Mr Green Slapped with a £3m Fine by the UKGC Over Regulatory Failures
Over the last two years, a total of nine gambling businesses have been slapped with more than £20m in penalty packages, as part of the UK Gambling Commission’s (UKGC) targeted investigation into online casinos. The most recent is William Hill owned Mr Green. A hefty £3m fine was handed to the online casino operator for what they called “systematic failings”.
As part of their penalty package, Mr Green will pay that £3m to the National Strategy to Reduce Gambling Harms for failing to adhere to effective procedures aimed at preventing harm and money-laundering. As a result of these failures, Mr Green:
- Did not carry out social responsibility interaction with a customer who won £50,000, gambled it away and deposited thousands more pounds
- Took ten-year-old evidence of a £176,000 claims pay out as satisfactory evidence of source of funds (SOF) for a customer who deposited over £1m
- Accepted a photograph of a laptop screen showing currency in dollars on an alleged crypto trading account as adequate SOF.
Richard Watson, Gambling Commission Executive Director, said: “Our investigation uncovered systemic failings in respect of both Mr Green’s social responsibility and AML controls which affected a significant number of customers across its online casinos. Consumers in Britain have the right to know that there are checks and balances in place which will help keep them safe and ensure gambling is crime-free – and we will continue to crack down on operators who fail in this area.”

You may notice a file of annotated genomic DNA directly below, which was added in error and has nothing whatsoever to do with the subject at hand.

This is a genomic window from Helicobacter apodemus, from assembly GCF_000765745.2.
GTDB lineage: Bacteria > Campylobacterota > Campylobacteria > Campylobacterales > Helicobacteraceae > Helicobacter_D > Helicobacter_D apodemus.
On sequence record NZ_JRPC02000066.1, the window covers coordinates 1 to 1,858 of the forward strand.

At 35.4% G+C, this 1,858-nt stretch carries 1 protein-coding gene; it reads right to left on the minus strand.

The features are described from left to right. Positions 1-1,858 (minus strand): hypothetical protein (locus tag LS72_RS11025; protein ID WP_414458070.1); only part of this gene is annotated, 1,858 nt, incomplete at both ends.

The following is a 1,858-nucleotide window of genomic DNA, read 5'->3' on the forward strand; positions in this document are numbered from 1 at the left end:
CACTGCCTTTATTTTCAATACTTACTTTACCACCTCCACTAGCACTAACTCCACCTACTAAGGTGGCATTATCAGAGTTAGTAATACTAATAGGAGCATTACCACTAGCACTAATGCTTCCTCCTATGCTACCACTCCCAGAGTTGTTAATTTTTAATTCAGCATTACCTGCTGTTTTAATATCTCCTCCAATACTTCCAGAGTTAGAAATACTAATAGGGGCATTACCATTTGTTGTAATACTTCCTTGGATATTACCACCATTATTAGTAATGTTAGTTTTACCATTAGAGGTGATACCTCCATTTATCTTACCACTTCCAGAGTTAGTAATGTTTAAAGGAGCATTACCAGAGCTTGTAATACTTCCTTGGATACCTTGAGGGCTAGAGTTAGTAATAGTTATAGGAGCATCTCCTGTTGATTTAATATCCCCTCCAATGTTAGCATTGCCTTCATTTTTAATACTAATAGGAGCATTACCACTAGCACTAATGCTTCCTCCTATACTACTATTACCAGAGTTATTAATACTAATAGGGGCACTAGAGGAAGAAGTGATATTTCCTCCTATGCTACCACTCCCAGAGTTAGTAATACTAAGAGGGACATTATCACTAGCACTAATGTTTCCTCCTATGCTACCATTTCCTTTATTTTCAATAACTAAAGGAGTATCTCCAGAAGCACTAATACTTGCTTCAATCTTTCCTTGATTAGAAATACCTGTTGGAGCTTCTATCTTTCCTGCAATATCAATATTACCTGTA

Under the Microscope
Since investigations began, six operators have surrendered their gambling licences which means they can no longer transact with consumers in Britain. During the investigations into the nine most serious operating licence cases, the UKGC examined the actions of 22 individual Personal Management Licence holders. And, of these, six surrendered their licence, six received a formal warning, one received an advice to conduct, seven are still ongoing and no further action was taken against two.
Interestingly, a review of the top 120 big spenders at Mr Green were looked into and checks revealed that 113 failed to pass their anti-money laundering checks and as a result were closed down. Mr Green will need to carry out further anti-money laundering (AML) checks on another 120 top playing customers, applying improved AML process to its existing customer base. Once this is complete, it will have assessed al of its top 250 customers.
After all this, William Hill is adamant that the three violations in question (customer A with ten-year evidence of just a £176K pay-out then went on to spend £1m and customer B who supplied a screenshot from a business account showing it to be £12K overdrawn) were from customers before the acquisition.